Modern life can be a hectic thing, full of emails, appointments, grocery trips, planning sessions, repair bills–the list could go on and on. It can be difficult to carve out time away from the madness and just … be.
That’s what forest bathing offers practitioners.
“The Japanese term is shinrin-yoku, and forest bathing is not really a good translation,” says Randy Sabbagh, workshop facilitator. “It means something like ‘immersion.’ So you are immersing yourself in nature.”
The term originated in Japan and is used to describe the simple yet therapeutic practice of spending time in nature. You might think of it as nature-inspired mindfulness or eco-therapy–or perhaps both.
“It’s a way of passively interacting with nature–of just soaking it in,” says Sabbagh. “You’re not trying to control the experience or force anything to happen. Our brains are always going next, next, next. This is a way to step away from that.”
Sabbagh first learned about forest bathing on a business trip to Japan. His work was extremely stressful, and he was feeling the strain. “One of my Japanese colleagues saw this. He said, ‘Block off your schedule, go to the park, and just try this.'” Sabbagh immediately saw the benefit of unplugging from the scramble of every day life and connecting to the deeper rhythms of nature.
We now offer forest bathing as a monthly workshop in the Japanese Garden. Students are given an introduction to the concept, and then they find a quiet spot alone to take in whatever happens. They might see koi swimming in the pond, leaves rustling in the breeze, or the sun shining on a tree. Often participants find themselves paying attention to senses other than sight. Sabbagh described the experience of becoming overwhelmed by the scent of pine trees warmed by afternoon sun.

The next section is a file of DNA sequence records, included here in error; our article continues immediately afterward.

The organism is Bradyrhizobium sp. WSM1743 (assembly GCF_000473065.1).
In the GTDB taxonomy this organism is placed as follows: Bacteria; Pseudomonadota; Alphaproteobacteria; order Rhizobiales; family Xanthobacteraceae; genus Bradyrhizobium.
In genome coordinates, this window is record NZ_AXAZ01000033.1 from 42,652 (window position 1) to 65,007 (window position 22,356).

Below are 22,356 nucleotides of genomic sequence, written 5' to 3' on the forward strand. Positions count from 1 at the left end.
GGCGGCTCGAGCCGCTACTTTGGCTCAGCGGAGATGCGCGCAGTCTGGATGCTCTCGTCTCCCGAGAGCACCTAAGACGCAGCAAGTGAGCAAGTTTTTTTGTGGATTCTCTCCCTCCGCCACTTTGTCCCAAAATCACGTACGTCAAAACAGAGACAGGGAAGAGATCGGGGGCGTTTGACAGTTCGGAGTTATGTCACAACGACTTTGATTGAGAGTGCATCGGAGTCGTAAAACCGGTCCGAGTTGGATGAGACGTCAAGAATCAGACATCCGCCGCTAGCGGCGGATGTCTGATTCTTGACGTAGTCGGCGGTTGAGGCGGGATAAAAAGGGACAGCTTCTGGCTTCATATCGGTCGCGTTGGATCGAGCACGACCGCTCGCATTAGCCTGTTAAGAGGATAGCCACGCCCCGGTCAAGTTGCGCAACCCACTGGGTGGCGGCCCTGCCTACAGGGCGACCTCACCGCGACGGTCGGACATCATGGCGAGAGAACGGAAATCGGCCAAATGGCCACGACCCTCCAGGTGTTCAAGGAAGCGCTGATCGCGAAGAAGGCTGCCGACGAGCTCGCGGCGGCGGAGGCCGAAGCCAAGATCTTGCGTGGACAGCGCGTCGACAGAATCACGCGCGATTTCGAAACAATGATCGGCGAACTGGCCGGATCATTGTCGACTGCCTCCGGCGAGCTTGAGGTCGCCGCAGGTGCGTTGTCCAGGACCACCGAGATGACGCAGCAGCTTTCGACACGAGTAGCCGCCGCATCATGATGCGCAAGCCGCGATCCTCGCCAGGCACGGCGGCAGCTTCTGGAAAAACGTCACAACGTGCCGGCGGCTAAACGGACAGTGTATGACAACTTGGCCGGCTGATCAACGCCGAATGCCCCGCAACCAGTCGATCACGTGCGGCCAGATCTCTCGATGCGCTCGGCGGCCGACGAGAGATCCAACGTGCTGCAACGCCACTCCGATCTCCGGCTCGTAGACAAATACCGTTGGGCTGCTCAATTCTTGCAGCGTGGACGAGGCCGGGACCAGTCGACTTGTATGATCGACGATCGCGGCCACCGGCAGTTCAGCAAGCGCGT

Forest bathing doesn’t require an instructor or a class in the traditional sense. The workshop exists to give participants a designated place and time to devote to the practice and a community to share their experiences. Sabbagh plans to continue the monthly sessions throughout the year, likely moving the sessions to earlier in the day in the summer.
Meanwhile, Sabbagh encourages everyone to take a moment to step outside or even just look out of a window. Nature is always there, and you can always find connection by pausing to breathe and to be.